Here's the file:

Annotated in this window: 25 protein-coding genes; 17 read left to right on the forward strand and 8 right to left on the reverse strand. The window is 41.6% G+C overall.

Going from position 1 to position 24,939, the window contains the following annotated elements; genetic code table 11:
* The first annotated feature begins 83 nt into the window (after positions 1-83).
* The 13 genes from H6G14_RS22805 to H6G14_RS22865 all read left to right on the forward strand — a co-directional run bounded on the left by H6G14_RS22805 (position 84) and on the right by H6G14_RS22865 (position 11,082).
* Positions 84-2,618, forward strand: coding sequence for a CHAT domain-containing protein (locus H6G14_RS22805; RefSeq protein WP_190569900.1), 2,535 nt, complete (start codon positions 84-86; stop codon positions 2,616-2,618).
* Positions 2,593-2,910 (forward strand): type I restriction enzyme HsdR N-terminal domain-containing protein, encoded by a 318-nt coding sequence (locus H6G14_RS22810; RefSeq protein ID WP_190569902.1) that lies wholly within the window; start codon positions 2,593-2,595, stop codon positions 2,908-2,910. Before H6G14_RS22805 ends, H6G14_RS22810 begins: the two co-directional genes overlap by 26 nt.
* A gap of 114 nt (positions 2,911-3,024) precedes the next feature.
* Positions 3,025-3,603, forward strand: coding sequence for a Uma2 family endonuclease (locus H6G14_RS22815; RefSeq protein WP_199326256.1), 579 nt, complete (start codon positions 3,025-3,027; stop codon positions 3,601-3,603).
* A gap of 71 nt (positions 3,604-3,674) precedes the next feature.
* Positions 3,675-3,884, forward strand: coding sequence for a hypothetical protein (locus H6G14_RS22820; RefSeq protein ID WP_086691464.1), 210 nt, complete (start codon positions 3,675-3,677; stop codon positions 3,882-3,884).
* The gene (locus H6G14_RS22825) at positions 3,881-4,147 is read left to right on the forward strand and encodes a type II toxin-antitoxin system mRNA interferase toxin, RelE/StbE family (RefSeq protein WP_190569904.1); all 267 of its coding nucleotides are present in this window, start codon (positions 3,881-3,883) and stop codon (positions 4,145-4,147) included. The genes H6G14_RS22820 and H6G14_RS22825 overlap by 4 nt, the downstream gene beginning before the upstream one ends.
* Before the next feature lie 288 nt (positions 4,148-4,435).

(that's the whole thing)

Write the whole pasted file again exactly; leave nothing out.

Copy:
Annotated in this window: 25 protein-coding genes; 17 read left to right on the forward strand and 8 right to left on the reverse strand. The window is 41.6% G+C overall.

Going from position 1 to position 24,939, the window contains the following annotated elements; genetic code table 11:
* The first annotated feature begins 83 nt into the window (after positions 1-83).
* The 13 genes from H6G14_RS22805 to H6G14_RS22865 all read left to right on the forward strand — a co-directional run bounded on the left by H6G14_RS22805 (position 84) and on the right by H6G14_RS22865 (position 11,082).
* Positions 84-2,618, forward strand: coding sequence for a CHAT domain-containing protein (locus H6G14_RS22805; RefSeq protein WP_190569900.1), 2,535 nt, complete (start codon positions 84-86; stop codon positions 2,616-2,618).
* Positions 2,593-2,910 (forward strand): type I restriction enzyme HsdR N-terminal domain-containing protein, encoded by a 318-nt coding sequence (locus H6G14_RS22810; RefSeq protein ID WP_190569902.1) that lies wholly within the window; start codon positions 2,593-2,595, stop codon positions 2,908-2,910. Before H6G14_RS22805 ends, H6G14_RS22810 begins: the two co-directional genes overlap by 26 nt.
* A gap of 114 nt (positions 2,911-3,024) precedes the next feature.
* Positions 3,025-3,603, forward strand: coding sequence for a Uma2 family endonuclease (locus H6G14_RS22815; RefSeq protein WP_199326256.1), 579 nt, complete (start codon positions 3,025-3,027; stop codon positions 3,601-3,603).
* A gap of 71 nt (positions 3,604-3,674) precedes the next feature.
* Positions 3,675-3,884, forward strand: coding sequence for a hypothetical protein (locus H6G14_RS22820; RefSeq protein ID WP_086691464.1), 210 nt, complete (start codon positions 3,675-3,677; stop codon positions 3,882-3,884).
* The gene (locus H6G14_RS22825) at positions 3,881-4,147 is read left to right on the forward strand and encodes a type II toxin-antitoxin system mRNA interferase toxin, RelE/StbE family (RefSeq protein WP_190569904.1); all 267 of its coding nucleotides are present in this window, start codon (positions 3,881-3,883) and stop codon (positions 4,145-4,147) included. The genes H6G14_RS22820 and H6G14_RS22825 overlap by 4 nt, the downstream gene beginning before the upstream one ends.
* Before the next feature lie 288 nt (positions 4,148-4,435).